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Tuesday, September 16, 2014

Kandel – Dreibergs

    Having discussed modern correspondence in the previous post, let’s take a look at how they played in the pre-engine days. In the following game, the winner was Irving Kandel, a machinist who learned chess from his grandfather and was part of the 1929 championship team at the City College of New York. He was out of chess for several years raising his family then returned, winning the Maryland State Championship (OTB) three years in a row, 1956-1958. At about the same time Kandel began playing in the Correspondence Chess League of America and won or tied for first place in eight Grand National Championships. His record still stands.

     Here is his obituary from the Baltimore Sun: Irving Kandel, a retired machinist, died Dec. 21, 1993 of leukemia at a hospital in Westminster, Colorado. The 80-year-old Northwest Baltimore resident retired 15 years ago after working for many years for the Maryland Cup Co. A native of New York City who came to Baltimore as a young man, he served in the Navy during World War II. A tournament bridge player, he also was a chess player who won Maryland and New York City championships in the 1950s and 1960s. His wife, the former Nanette Shapiro, died in 1987. Mr. Kandel is survived by a daughter, Elisabeth Earle Kandel-Leistikow; a son, Joseph Kandel; and four granddaughters. All are of Denver. At his request, no services will be conducted.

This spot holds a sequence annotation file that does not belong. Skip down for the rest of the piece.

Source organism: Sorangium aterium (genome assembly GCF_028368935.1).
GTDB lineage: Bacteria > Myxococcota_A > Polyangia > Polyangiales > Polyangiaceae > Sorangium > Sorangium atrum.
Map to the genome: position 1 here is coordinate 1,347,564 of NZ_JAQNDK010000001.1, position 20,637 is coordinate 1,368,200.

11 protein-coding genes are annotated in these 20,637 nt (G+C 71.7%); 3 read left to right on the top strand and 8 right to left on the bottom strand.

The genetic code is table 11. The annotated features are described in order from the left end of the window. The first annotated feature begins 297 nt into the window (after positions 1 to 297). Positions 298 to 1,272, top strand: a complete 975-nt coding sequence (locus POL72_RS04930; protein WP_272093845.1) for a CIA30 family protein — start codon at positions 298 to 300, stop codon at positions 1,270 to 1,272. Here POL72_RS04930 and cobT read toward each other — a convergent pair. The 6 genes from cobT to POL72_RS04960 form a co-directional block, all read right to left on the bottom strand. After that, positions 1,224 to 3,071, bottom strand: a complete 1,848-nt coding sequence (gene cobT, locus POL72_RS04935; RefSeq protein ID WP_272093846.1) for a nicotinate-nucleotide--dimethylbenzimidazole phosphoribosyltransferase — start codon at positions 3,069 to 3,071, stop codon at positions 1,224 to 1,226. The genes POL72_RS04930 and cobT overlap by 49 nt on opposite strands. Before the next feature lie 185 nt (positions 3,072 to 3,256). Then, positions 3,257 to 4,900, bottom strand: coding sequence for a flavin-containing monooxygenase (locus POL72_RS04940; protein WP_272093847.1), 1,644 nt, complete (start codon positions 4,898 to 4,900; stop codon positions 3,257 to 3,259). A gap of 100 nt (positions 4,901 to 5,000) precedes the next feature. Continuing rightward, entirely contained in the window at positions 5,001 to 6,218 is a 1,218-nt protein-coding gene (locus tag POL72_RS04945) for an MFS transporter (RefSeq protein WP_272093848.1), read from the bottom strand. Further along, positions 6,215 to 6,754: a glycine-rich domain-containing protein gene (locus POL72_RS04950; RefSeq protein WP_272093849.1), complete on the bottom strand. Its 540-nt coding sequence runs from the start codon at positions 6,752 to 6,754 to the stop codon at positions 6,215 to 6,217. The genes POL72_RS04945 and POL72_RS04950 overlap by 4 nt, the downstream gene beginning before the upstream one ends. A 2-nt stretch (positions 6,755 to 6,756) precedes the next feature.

His opponent, Leonid Dreibergs (27 October 1908, Riga – 6 April 1969, Saginaw, Michigan) was a Latvian–American OTB and Postal Master. He took sixth place at Riga 1930 (Vladimirs Petrovs won), took ninth at Ķemeri 1939 (Salo Flohr won), and took fifth at Riga 1941 (Alexander Koblencs won).
     At the end of World War II, joining the westward exodus in 1944/45, he — along with many other Baltic players, e.g. Romanas Arlauskas, Lucijs Endzelins, Miervaldis Jursevskis, Leho Laurine, Edmar Mednis, Karlis Ozols, Ortvin Sarapu, Povilas Tautvaišas, Povilas Vaitonis, Elmārs Zemgalis, etc., and Ukrainian players, e.g. Fedor Bohatirchuk, Stepan Popel, Myroslav Turiansky, etc. — moved to the West.
     After the war, as a Displaced Person in West Germany, he tied for 12-13th at Augsburg 1946 (Wolfgang Unzicker won), and shared first with Zemgalis at Esslingen 1949. Then, he emigrated to the United States. Dreibergs won twice the Michigan Championship (1954 and 1955). He also played in Correspondence Chess League of America.

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